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Inked-in human rights

What better way to prove your commitment to human rights than by getting it permanently inked on your face? It’s hard to top that, according to Hnin Ei, who on a rainy Friday morning participated in a two-day “Human Rights Tattoo” project in Rangoon by getting the letter “O” forever soaked into her temple.

About 60 people, mostly young and already sporting custom work, turned out for day one of the event, a world-wide art project that spells out the Universal Declaration of Human Rights one letter at a time on people across the globe. One letter, one square centimeter of skin, 6,773 times.

The Human Rights and Human Dignity Film Festival, which got off to a rocky start this week, is co-hosting the event with Dutch artist Sander Van Bussel, who will continue on to other countries offering limited edition tattoos and promoting awareness of human rights.

“Human rights are human rights, that’s all,” Hnin Ei told DVB after having the mark inked onto the left side of her face, in plain sight. It’s a simple and straightforward answer that she’ll surely be reciting for years in response to the inevitable question: What does your tattoo mean?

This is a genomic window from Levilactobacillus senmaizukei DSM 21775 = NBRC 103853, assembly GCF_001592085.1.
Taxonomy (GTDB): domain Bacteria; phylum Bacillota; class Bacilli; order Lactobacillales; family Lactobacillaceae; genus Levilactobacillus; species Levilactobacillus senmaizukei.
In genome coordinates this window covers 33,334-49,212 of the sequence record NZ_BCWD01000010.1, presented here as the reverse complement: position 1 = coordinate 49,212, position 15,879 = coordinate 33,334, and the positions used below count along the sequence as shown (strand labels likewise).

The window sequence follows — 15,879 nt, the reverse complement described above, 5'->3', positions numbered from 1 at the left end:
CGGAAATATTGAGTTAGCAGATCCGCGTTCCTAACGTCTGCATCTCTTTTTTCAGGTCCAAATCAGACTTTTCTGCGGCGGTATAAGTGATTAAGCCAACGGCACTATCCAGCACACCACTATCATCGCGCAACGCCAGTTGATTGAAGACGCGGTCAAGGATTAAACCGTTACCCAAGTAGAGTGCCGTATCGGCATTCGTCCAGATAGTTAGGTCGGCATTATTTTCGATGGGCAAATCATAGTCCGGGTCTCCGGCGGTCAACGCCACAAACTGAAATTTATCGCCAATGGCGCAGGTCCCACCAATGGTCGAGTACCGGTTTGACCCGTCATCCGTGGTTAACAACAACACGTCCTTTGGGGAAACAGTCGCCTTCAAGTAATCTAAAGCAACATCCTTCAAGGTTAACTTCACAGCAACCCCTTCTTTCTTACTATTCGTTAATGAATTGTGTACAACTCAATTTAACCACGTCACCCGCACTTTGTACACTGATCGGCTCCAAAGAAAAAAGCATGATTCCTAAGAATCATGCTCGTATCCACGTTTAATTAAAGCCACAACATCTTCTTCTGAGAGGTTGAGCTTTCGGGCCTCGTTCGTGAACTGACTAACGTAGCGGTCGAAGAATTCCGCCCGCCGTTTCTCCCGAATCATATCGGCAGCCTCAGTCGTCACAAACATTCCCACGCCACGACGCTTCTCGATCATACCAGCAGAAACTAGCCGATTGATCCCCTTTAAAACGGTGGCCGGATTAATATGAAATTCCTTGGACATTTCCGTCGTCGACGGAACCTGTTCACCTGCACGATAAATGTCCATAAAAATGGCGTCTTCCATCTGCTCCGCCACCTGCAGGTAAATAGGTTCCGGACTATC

Since he started the project in 2012, Van Bussel has brought it to a number of countries, but this event marked his first foray into Asia. Thousands of people have already participated, representing about 60 different countries.

The event will continue on Saturday until 120 people have been branded as supporters of human rights. Each participant shares a written public message about why supporting human rights is important to them. It could be interesting to see the answers coming out of Burma, which for decades was one of the world’s most isolated and suppressed societies, ruled by a military junta notorious for abuse.

Van Bussel seems to have struck a chord in Burma, where tattoos are a popular sign of support among the nation’s youth, and in some cultures even carry traditional value. In the lead-up to last year’s nationwide election, many supporters of Aung San Suu Kyi had portraits of her or her father, Burma’s late independence leader General Aung San, imprinted on their skin as a sign of eternal commitment to her cause.

The Human Rights Tattoo project will continue at 10am on Saturday, 18 June, at Pansodan Scene, 144 Pansodan Street, Rangoon. The Human Rights and Human Dignity Film Festival will run through June 19 at Naypyidaw Cinema on Sule Pagoda Road. 


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